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Amy, I'm with you. The sad part for the writers of these silly pieces is Examiner.com pays even less. I wrote for them for a year on promises that their pay scale would be better, and that they were looking for quality, not quantity. Alas, it became a gristmill of silliness, and overreaching requirements. I told them, "No thanks," and quit. Still, my information is out there, and I hope it was good information. eHow drives me nuts, and I fear gardeners are being given bad, barely-scratch-the-surface information.~~Dee

Totally agree! And here's a related rant on the subject - the NY Times promotes these content mills! Check out their gardening resources, a permanent list, btw: https://topics.nytimes.com/top/reference/timestopics/subjects/g/gardens_and_gardening/index.html
It includes at least 2 mills, one of them a Demand Media product and the other is Love to Know. There's also Gardening Links, which states right up front it hasn't been updated in NINE YEARS.
But is there anyone at the Times to contact about this, someone who gives a damn about gardening? Seems not.

I am so glad you explained why this is happening. I thought it was just problem. I'd rephrase my question, I'd ignore eHow, etc., but I still couldn't find the real people...with real answers to my plant questions.

Amy, I totally agree and there are many people who link to these faux advice articles on Facebook, thinking that they are providing some type of service. Personally, I'd like to hear from actual gardeners rather than ill-informed "content providers."

It is true -- the internet is a wild and woolly place. But there are paid professionals, like the old time sheriffs, who work hard to keep law and order where they can.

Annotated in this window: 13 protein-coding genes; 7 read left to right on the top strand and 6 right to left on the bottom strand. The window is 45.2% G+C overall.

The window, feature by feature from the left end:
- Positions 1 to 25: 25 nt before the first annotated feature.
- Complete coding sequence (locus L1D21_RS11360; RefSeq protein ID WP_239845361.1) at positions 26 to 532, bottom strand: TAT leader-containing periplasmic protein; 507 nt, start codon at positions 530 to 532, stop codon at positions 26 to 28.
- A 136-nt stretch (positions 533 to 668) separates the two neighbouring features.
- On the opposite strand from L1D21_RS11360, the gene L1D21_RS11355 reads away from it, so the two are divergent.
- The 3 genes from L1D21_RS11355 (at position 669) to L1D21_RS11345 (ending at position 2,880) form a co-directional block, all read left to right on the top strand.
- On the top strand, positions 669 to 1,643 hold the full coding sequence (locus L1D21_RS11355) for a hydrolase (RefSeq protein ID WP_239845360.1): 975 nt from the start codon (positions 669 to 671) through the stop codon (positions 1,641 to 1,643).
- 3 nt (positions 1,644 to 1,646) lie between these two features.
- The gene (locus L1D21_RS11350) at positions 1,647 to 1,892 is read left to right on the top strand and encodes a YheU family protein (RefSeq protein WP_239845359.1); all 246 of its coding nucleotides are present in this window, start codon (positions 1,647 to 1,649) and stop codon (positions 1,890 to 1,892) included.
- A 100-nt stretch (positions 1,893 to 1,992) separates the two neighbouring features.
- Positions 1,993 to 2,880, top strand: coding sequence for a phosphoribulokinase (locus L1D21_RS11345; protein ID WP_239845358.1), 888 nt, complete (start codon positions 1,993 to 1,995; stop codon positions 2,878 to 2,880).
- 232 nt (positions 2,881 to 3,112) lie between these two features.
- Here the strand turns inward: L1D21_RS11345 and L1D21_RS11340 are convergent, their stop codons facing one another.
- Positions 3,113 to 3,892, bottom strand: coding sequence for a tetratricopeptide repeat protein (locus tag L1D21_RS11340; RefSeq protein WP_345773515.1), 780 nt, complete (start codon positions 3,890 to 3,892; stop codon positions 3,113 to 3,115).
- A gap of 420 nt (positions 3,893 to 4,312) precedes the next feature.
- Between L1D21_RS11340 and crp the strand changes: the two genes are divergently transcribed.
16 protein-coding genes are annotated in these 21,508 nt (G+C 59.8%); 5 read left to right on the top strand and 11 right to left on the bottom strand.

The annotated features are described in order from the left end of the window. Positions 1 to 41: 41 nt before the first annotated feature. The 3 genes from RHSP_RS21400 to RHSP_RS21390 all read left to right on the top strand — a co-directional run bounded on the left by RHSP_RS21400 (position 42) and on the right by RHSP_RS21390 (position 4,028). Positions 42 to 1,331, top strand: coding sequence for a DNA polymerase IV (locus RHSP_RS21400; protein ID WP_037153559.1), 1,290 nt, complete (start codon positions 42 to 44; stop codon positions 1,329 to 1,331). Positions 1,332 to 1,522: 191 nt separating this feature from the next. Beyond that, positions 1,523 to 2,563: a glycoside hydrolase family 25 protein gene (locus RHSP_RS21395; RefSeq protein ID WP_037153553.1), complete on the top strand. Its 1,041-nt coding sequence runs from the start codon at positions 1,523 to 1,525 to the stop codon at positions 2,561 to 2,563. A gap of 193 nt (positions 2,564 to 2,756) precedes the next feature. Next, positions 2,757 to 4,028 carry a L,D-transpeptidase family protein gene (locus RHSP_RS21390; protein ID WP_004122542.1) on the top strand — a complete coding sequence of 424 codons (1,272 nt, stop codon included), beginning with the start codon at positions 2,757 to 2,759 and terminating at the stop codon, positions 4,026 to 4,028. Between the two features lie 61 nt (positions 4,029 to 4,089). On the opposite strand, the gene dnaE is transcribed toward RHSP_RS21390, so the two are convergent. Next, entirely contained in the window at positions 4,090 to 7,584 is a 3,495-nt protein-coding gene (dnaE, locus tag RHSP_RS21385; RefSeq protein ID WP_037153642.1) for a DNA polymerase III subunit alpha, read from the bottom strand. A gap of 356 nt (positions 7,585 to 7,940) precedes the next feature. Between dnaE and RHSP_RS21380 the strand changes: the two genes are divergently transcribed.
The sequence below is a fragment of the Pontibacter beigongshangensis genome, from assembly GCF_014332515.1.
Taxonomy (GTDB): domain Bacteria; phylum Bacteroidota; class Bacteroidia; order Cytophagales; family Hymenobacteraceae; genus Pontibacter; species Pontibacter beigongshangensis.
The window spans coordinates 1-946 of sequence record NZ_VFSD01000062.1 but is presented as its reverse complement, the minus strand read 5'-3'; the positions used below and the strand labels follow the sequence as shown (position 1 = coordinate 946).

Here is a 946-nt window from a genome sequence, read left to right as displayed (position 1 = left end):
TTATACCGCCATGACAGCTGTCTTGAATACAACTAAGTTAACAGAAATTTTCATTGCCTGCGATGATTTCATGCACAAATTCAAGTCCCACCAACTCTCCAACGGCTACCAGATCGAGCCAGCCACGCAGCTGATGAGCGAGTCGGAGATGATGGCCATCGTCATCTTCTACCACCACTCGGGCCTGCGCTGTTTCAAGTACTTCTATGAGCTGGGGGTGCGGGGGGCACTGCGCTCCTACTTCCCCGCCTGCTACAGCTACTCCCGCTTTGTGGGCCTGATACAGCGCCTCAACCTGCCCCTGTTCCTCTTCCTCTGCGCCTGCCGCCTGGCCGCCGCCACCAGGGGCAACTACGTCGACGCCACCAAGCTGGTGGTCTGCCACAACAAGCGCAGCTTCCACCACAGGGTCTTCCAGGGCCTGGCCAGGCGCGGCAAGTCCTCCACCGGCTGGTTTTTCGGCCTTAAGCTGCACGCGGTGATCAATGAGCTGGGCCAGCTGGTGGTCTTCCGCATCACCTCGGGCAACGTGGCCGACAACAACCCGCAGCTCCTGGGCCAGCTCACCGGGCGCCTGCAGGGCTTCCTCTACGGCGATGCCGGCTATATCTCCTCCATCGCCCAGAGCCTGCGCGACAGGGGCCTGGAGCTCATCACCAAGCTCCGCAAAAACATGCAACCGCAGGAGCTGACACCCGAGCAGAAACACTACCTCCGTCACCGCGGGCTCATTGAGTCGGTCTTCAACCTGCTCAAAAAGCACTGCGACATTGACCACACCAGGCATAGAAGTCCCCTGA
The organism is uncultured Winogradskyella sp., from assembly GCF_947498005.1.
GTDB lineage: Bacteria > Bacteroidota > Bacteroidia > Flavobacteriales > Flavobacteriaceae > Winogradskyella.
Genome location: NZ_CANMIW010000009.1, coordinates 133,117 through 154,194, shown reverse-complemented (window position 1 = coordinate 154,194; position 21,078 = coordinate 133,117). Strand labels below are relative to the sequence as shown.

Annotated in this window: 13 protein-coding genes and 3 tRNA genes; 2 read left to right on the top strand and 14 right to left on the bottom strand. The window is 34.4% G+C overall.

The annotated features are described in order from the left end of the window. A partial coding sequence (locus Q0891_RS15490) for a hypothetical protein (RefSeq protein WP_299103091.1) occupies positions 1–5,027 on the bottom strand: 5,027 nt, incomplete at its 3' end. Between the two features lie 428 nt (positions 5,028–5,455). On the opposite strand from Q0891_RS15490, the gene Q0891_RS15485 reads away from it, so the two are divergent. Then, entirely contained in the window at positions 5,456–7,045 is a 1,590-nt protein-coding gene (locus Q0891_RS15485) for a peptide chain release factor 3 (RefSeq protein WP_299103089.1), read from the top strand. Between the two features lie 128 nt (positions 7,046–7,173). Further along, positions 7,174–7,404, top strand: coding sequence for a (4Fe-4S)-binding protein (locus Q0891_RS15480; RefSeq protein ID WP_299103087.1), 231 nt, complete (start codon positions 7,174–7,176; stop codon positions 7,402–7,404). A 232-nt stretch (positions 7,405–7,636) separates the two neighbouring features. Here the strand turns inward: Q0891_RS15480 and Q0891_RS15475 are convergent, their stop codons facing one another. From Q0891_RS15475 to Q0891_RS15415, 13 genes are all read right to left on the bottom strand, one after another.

Say hello to the last thin line between civilization and complete anarchy: Librarians.

My husband and two of my dear friends happen to be librarians and so I'm a little overly passionate about the issue, but Librarians get masters degrees in how to navigate through and around the pile and pile of freelance-generated sludge out there.

If you want to find a reputable source to answer your question, call or email your librarian, or go to the local library website where they almost certainly have an email or chat option, and ask your question. You could also go in person. The librarians will help. If your local library has been victim of budget cuts (because, say, no one ever goes there or wants to pay taxes to support it because they think the internet can replace paid expertise in finding reputable sources) then you need to go to the IPL, Internet Public Library (https://www.ipl.org/).

It's a free site manned by volunteers (mostly Masters candidates who are "volunteering" for class credit) who will answer any questions with links to reputable sources online.

This public service rant is now ended. Sorry to get all soapboxy!

I laughed when I saw this post, because I made a similar comment on Twitter regarding About and got my butt handed to me. Apparently there are some real garden folks writing for About, and they're VERY active on Twitter. Boy did I poke a bear. Just giving you fair warning.

But I totally agree with what you're saying, and it's the point I was after with my ill-received Tweet: there are a lot of sites out there getting content from whomever solely for SEO purposes, and it's a problem. I do a lot of hardscape design, and because I've been in the industry for a decade plus, I also consult with companies new to the hardscaping game. I've come across articles on eHow and About that purport to tell you how to build a deck, or a patio, or a retaining wall, and... oh Lord. At best, someone will create a mess that they'll have to pay a pro to fix. At worst, you're going to kill someone.

What makes me angrier is when you do a search on the author who advocates building a deck out of 2x4s, and that's the only home improvement article he's written - but there are loads of articles like "7 ways to fit all your crap in your SUV" and "10 ways to recycle your gift wrap." It's disgusting, it's dangerous, and I'll bet you a dozen Krispy Kremes and a bucket of coffee that the company has used lawyers to ensure that the author bears 100% of the liability for the crap he's writing.